Tea party leaders say they back Senate Republican plans to block Democrats from moving forward with reconciliation on healthcare reform and plan to fight on their behalf.
They also promise to turn up the heat on fence-sitting House Democrats in advance of their looming vote on the Senate bill, which will precede a vote on reconciliation.
Republicans announced Wednesday they had sent a letter to Senate Majority Leader Harry Reid signed by all 41 GOP senators warning they would vote against points of order that would allow the legislation to move forward to reconciliation. Such votes require 60 votes to cut off debate.
“Every bit of polling I have seen show the American people don’t want this bill as it currently stands,” said Mark Meckler, national coordinator of the Tea Party Patriots, one of the largest tea party organizations in the country.
Senators “should use every legal procedural maneuver they can to prevent this legislation from passing to show their support for the great majority of the American people.”
FreedomWorks, another major player in the tea party movement, has launched a Web site, NoHealthCareReconciliation.com, to pressure the Senate into avoiding reconciliation. More than100,000 people have signed the petition.
It also plans to put pressure on Democratic senators such as Kent Conrad of North Dakota and Max Baucus of Montana, who previously have denounced using reconciliation in any context.
But signs are pointing to the possibility the legislation could die in the House because of opposition from pro-life Democrats including Rep. Bart Stupak of Mich., and others in the House Democratic caucus who have serious reservations about the Senate bill.
Democratic leaders have been promising fence-sitting House members the problems with the Senate bill will be corrected through reconciliation in the Senate.
But Republican Sens. Jim DeMint of South Carolina; John Thune of South Dakota; Tom Coburn of Oklahoma; and Roger Wicker of Mississippi, warned House Democrats at a news conference last week not to have faith the Senate will resolve their objections through reconciliation. Problems such as abortion language, for example, cannot be fixed using the legislative tactic.
“The message to Democrats is that, if you vote for the Senate-passed bill in the House; you own the Senate-passed bill,” Thune said. “That is the vote that matters.
“Any suggestion that reconciliation could correct those things is assuming a tremendous leap of faith that the Senate is going to follow through and enact those” promises.
Barack Obama would have to sign the Senate bill before it could proceed to reconciliation under a Thursday ruling by the Senate parliamentarian, meaning it would become law without any language barring abortion funding.
However, Vice President Joe Biden could bend the rules by overruling the parliamentarian.
“Folks should come out and support all of the people who are doing the people’s work and who are going to vote no on this bill, and there are a significant number of Democrats who are going to vote no on this bill at this time,” Meckler said.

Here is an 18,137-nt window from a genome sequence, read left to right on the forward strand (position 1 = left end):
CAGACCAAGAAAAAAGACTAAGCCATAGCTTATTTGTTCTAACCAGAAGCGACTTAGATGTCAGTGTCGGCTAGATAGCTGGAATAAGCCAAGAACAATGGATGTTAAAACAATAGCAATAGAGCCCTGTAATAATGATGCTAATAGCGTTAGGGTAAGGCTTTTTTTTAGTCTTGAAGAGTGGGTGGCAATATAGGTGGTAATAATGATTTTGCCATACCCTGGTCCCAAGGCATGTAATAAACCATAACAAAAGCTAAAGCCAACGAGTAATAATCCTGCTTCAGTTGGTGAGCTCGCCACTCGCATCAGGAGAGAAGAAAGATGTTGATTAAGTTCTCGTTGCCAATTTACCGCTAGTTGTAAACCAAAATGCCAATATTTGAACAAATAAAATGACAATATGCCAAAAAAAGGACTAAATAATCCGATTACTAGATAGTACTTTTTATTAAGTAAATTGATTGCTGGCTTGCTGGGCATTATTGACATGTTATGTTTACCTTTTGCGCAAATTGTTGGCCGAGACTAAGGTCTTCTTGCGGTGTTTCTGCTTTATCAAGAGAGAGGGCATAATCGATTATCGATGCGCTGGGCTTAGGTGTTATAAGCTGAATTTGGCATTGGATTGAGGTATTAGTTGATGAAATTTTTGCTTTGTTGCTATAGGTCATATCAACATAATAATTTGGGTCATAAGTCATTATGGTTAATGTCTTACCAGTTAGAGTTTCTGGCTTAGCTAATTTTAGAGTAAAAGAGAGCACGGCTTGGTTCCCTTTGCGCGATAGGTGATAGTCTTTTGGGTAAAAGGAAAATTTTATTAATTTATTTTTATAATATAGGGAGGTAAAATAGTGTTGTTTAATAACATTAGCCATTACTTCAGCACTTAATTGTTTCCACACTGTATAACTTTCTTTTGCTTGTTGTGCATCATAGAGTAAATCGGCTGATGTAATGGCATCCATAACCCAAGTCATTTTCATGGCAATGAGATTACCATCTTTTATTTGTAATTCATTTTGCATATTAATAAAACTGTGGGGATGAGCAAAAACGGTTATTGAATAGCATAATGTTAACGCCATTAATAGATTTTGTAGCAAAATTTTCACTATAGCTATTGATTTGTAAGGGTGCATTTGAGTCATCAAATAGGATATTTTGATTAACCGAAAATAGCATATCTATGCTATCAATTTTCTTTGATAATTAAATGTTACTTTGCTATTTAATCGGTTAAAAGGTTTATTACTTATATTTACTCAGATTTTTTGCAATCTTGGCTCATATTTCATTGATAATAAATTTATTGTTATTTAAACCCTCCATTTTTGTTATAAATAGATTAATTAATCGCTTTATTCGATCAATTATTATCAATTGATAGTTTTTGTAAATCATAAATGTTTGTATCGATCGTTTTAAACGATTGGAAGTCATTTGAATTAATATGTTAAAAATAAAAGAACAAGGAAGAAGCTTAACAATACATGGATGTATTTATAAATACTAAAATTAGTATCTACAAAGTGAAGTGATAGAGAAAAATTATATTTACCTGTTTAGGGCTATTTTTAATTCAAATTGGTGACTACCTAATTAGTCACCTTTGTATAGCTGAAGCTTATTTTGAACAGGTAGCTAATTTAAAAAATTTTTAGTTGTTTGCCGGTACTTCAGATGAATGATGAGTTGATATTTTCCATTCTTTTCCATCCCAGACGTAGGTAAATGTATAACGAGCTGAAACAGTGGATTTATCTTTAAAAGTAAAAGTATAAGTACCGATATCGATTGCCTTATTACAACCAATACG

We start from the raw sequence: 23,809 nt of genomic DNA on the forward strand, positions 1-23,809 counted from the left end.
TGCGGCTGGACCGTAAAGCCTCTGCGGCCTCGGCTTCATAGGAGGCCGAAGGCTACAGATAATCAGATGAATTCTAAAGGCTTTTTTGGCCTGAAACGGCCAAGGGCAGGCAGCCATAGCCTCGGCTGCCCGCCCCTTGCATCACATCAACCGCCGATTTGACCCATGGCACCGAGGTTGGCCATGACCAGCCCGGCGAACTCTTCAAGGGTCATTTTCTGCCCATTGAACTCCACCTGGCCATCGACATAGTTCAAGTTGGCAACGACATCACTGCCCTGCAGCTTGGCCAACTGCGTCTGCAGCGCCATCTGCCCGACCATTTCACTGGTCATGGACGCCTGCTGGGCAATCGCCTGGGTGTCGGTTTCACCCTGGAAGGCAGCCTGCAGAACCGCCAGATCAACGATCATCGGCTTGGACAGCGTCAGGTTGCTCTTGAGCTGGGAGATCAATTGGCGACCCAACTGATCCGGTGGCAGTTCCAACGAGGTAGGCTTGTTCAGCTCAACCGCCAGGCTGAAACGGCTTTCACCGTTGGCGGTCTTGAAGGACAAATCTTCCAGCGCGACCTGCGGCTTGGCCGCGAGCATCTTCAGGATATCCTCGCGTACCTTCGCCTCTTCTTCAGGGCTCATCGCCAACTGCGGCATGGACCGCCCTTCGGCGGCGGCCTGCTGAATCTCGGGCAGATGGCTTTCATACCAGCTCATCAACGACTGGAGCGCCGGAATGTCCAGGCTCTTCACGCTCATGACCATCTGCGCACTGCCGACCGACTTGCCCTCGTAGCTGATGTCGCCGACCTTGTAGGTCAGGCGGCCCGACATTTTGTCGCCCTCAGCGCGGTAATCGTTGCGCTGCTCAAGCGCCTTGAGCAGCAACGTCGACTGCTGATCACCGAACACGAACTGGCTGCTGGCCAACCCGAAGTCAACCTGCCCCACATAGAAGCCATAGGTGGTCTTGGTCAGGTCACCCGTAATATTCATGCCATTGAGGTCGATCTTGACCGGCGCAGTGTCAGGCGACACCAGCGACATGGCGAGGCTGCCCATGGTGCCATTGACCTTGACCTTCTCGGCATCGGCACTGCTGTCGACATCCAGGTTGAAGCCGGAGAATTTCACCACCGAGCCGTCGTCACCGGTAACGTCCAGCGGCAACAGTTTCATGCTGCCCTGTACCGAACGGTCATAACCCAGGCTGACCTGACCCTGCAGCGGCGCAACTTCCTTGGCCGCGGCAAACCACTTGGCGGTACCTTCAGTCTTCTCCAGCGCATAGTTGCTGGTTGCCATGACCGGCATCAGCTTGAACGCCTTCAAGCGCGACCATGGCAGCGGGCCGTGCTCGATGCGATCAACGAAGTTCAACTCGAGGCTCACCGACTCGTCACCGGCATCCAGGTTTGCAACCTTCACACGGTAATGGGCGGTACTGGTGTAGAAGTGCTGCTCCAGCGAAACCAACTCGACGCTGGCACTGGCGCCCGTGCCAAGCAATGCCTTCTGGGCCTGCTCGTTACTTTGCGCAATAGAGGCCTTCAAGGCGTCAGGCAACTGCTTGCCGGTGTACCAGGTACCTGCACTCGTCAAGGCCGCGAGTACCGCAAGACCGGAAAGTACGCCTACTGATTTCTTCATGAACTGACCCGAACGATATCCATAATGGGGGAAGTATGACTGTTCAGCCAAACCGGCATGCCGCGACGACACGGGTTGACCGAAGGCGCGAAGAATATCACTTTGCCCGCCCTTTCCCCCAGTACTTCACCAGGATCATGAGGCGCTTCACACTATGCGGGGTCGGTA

Meckler said fence-sitting Democrats should know they will enjoy popular support if they vote against the bill.
“They need to know that they have the political cover that the people have their backs to do the right thing,” he said.
FreedomWorks spokesman Adam Brandon said tea partiers will fight the Democrats’ healthcare legislation “tooth and nail” because repealing entitlement legislation is nearly impossible once it gets enacted.
Brandon compared the healthcare legislation to the Terminator, saying Democrats will likely not let the legislation die even if it fails to pass this time because they will likely bring it back from the dead, which will require continuing vigilance.
An estimated 500-1,000 tea partyers will be out in force on March 16 in Washington, D.C., on the eve of Obama’s healthcare deadline, in an effort to turn up the heat on the undecided members of Congress and get them to vote against the bill.
Organizers with FreedomWorks and the Tea Party Patriots say tea partyers will gather in one of the parks across from the Cannon House Office Building at 9 a.m., and they will disperse to press their members of Congress and Senators to oppose the healthcare plan.
FreedomWorks also plans to keep pressure on wavering lawmakers back in their home districts using petition drives, protests outside their offices and candlelight vigils among other tactics leading up to the House vote.
“I am hoping to delay this [vote] and recreate Aug. 2009 back in the districts if we can get this back into the districts if we can get this into Easter recess,” said FreedomWorks grass-roots director Brendan Steinhauser.
Steinhauser said his group also plans to convene town hall meetings with 300-400 people during Easter recess and invite each member of Congress. For those who don’t show up, microphones and placards will be placed in prominent places with their names on them.
“The media and the rest of the people of that community will know that the congressman refused to meet with a packed audience full of voting constituents,” Steinhauser said.
He said a vote for this healthcare reform package would be met by votes against their re-election.
Pollster Scott Rasmussen warns Republicans not to overplay their hand using parliamentary tactics.
“The instant danger for Republicans is that right now voters know what they are against — that they don’t like the plan, that they don’t like that the Democrats are trying to find any way possible to pass this unpopular plan,” Rasmussen said. “So this is a referendum on the Democratic agenda.
“If the Republicans push it too far, they end up potentially drawing attention to their own tactics and end up creating a sort of ‘We’re against all of them mindset.’”